Right Brain, Left Brain Blog

52 posts categorized "Experiential"

04 March 2014

How experiential will become a new form of market research

Everyone loves a freebie. It doesn’t matter how old you are, how wealthy you are. Whatever your job title, if there’s a freebie up for grabs then you’re automatically interested. For this reason, I’m baffled why many brands are still struggling when it comes to customer data.

The solution is simple: it’s a two-way exchange so you’ve got to give customers something valuable in return for their data – something like an experience, a prize or a voucher.

This is why experiential and data collection are perfect partners; experiential creates numerous opportunities for live market research. Also, experiential is not always a sales tactic so it’s even more important for brands to capture data “in the moment” and grow their database. If the customer is interacting with a brand ambassador face-to-face, it’s easy to gather more information and to offer them something in exchange for that information.

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18 June 2013

Nivea Men gives football fans their very own Man of the Match experience

Now I’m not the biggest football fan. But I’m a girl, so that’s a given. For men, I can only imagine that to have your name chanted by a packed stadium of adoring football fans is an experience that every guy can only dream of. That’s why when I came across this new campaign from Nivea Men, I thought it was definitely one to share!

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14 February 2013

Valentine’s Day: the art of making consumers fall in love with brands!

By Cream Editorial

February 14 isn’t just a day for couples to express their love for each other – the festival day for love is also a day when brands vie for consumer love and attention! On the occasion of Valentine’s Day, we pick out Cream Global’s hot five case studies where love is the X-factor that helps a brand find the sweet spot with its consumers. Here they are:

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12 February 2013

Things consumers never say about advertising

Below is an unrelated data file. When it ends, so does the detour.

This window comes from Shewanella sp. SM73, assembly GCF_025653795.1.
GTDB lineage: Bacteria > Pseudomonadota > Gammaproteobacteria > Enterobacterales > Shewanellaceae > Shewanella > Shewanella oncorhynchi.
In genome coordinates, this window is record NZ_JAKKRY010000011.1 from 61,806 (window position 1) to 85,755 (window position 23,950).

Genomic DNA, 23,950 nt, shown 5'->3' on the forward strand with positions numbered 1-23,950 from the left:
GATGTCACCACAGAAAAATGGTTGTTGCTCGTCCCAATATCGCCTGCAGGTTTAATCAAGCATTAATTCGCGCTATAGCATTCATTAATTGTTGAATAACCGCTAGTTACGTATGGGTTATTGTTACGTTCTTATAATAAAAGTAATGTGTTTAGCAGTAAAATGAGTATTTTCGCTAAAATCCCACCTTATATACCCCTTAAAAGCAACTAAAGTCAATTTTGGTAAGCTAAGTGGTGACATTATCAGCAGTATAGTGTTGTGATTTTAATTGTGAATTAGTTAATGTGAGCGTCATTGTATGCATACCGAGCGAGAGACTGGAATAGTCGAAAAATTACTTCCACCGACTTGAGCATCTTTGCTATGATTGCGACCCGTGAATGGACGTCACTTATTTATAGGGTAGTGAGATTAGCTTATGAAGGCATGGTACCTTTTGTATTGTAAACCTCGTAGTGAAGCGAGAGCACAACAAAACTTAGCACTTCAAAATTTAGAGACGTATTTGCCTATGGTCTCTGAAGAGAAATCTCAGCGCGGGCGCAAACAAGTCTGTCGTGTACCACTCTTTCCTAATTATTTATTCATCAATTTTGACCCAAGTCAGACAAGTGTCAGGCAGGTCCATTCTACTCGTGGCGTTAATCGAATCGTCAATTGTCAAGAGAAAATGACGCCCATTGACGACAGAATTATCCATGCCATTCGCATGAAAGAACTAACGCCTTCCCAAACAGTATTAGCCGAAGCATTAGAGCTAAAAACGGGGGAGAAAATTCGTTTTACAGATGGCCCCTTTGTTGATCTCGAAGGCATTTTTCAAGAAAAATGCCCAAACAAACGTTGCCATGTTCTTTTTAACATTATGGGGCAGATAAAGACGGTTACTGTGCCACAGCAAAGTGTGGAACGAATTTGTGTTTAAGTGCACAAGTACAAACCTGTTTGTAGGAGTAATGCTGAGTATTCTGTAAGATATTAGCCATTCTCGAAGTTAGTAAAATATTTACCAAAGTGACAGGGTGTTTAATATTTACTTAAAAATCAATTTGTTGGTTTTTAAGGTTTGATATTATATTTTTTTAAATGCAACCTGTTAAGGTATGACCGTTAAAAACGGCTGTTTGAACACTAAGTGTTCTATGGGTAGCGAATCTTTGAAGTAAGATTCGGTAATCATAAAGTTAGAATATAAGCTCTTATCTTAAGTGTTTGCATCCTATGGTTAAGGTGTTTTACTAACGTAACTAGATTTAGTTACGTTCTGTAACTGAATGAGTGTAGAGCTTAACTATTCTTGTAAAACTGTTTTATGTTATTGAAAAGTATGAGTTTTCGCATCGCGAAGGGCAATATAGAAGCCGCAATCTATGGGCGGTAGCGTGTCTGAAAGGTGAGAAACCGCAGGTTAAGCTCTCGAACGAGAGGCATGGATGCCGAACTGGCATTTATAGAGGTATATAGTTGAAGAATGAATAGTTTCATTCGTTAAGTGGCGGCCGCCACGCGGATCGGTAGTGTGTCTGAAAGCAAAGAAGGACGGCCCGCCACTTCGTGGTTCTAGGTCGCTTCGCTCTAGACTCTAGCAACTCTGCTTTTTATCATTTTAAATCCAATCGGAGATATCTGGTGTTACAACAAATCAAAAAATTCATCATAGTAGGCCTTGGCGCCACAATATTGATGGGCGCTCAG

By Martin Harrison, Huge (part of SoDA)

One thing I have yet to hear a consumer say about advertising is, “Over time, it steadily positively reinforced a deeply held idea about how I’d like to be.” But then, I’ve yet to hear someone say, “I actively seek out facts that chime with my pre-defined point of view and ignore those that don’t”. That said, I haven’t really looked, I suppose.

Anyway, let me tell you a story about habit. Some years ago, I worked on the direct mail account for a large circulation weekly UK magazine. Our strategy was to drive sales through coupons; send out four/eight/twelve coupons and customers would duly redeem them, boosting circulation by 5-10%, depending on mailing volume. We had one mailing file that would redeem at 85%. 85%!

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11 February 2013

To 3D or not to 3D... that is the question!

By Andrew Murchie, Multiply

Are we getting closer to a 3D revolution in the advertising industry? You might think we’re a way off, but actually it may not be that long before 3D brand advertising goes mainstream.

We’re in an era now where the creative and technical skills sets required to make captivating and compelling 3D content are becoming more accessible, and therefore more viable for brands. Certainly at Multiply we’re seeing an increase in the number of clients interested in learning more about delivering 3D content.

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06 February 2013

Acer's interactive Olympic campaign

 

Acer_IMG_5636
Acer's Olympic pavillion


Challenge

The London Olympic Games was the second Olympic event at which Acer held the title of ‘Official Hardware Partner’ – having previously sponsored the 2010 Winter Games in Vancouver.

In order to create an on-site brand experience like no other, Acer appointed total brand activation agency, Pico, to build a Showcase Pavilion within the Olympic Park. Pico in return appointed specialist experiential staffing agency Blackjack to select and train the Showcase Team to engage and host the site.

Situated close to the Athletes Village, Acer were able to exhibit and demonstrate their new products, latest technologies and innovations to the public inside the Showcase Pavilion, whilst simultaneously providing a corporate hospitality suite for VIP guests to soak up the incredible atmosphere of London 2012.

The Showcase consisted of three levels where guests would be immersed in an interactive experience combining projection, lights and imagery to create an unforgettable journey; the top floor included an exclusive VIP area for IOC members and athletes to use with spectacular views of the Olympic Park which included an unparalleled view of the Olympic Stadium.

Insight